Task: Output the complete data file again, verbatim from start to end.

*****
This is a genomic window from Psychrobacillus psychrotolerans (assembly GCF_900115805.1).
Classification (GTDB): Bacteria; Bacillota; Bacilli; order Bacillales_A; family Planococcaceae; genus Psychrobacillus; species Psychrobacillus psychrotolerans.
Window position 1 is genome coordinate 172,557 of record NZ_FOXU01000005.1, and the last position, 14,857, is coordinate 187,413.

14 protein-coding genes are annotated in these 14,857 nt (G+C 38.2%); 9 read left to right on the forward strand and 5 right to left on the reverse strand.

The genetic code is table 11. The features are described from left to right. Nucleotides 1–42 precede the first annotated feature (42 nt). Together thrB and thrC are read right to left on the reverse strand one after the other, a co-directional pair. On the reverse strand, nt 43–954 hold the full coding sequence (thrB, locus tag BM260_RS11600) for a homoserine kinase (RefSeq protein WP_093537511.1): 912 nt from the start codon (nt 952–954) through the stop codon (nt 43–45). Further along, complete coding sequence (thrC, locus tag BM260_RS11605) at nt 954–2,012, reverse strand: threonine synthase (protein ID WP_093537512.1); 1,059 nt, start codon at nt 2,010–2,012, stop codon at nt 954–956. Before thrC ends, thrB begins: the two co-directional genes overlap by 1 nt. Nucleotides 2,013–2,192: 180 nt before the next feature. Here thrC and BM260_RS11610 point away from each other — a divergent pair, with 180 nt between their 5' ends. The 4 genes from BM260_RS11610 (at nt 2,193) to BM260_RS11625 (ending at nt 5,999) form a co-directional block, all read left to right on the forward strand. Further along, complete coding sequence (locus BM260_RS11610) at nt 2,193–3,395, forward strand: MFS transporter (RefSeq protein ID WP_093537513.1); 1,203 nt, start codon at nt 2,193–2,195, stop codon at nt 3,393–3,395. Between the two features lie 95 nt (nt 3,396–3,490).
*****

This is a genomic window from Psychrobacillus psychrotolerans (assembly GCF_900115805.1).
Classification (GTDB): Bacteria; Bacillota; Bacilli; order Bacillales_A; family Planococcaceae; genus Psychrobacillus; species Psychrobacillus psychrotolerans.
Window position 1 is genome coordinate 172,557 of record NZ_FOXU01000005.1, and the last position, 14,857, is coordinate 187,413.

14 protein-coding genes are annotated in these 14,857 nt (G+C 38.2%); 9 read left to right on the forward strand and 5 right to left on the reverse strand.

The genetic code is table 11. The features are described from left to right. Nucleotides 1–42 precede the first annotated feature (42 nt). Together thrB and thrC are read right to left on the reverse strand one after the other, a co-directional pair. On the reverse strand, nt 43–954 hold the full coding sequence (thrB, locus tag BM260_RS11600) for a homoserine kinase (RefSeq protein WP_093537511.1): 912 nt from the start codon (nt 952–954) through the stop codon (nt 43–45). Further along, complete coding sequence (thrC, locus tag BM260_RS11605) at nt 954–2,012, reverse strand: threonine synthase (protein ID WP_093537512.1); 1,059 nt, start codon at nt 2,010–2,012, stop codon at nt 954–956. Before thrC ends, thrB begins: the two co-directional genes overlap by 1 nt. Nucleotides 2,013–2,192: 180 nt before the next feature. Here thrC and BM260_RS11610 point away from each other — a divergent pair, with 180 nt between their 5' ends. The 4 genes from BM260_RS11610 (at nt 2,193) to BM260_RS11625 (ending at nt 5,999) form a co-directional block, all read left to right on the forward strand. Further along, complete coding sequence (locus BM260_RS11610) at nt 2,193–3,395, forward strand: MFS transporter (RefSeq protein ID WP_093537513.1); 1,203 nt, start codon at nt 2,193–2,195, stop codon at nt 3,393–3,395. Between the two features lie 95 nt (nt 3,396–3,490).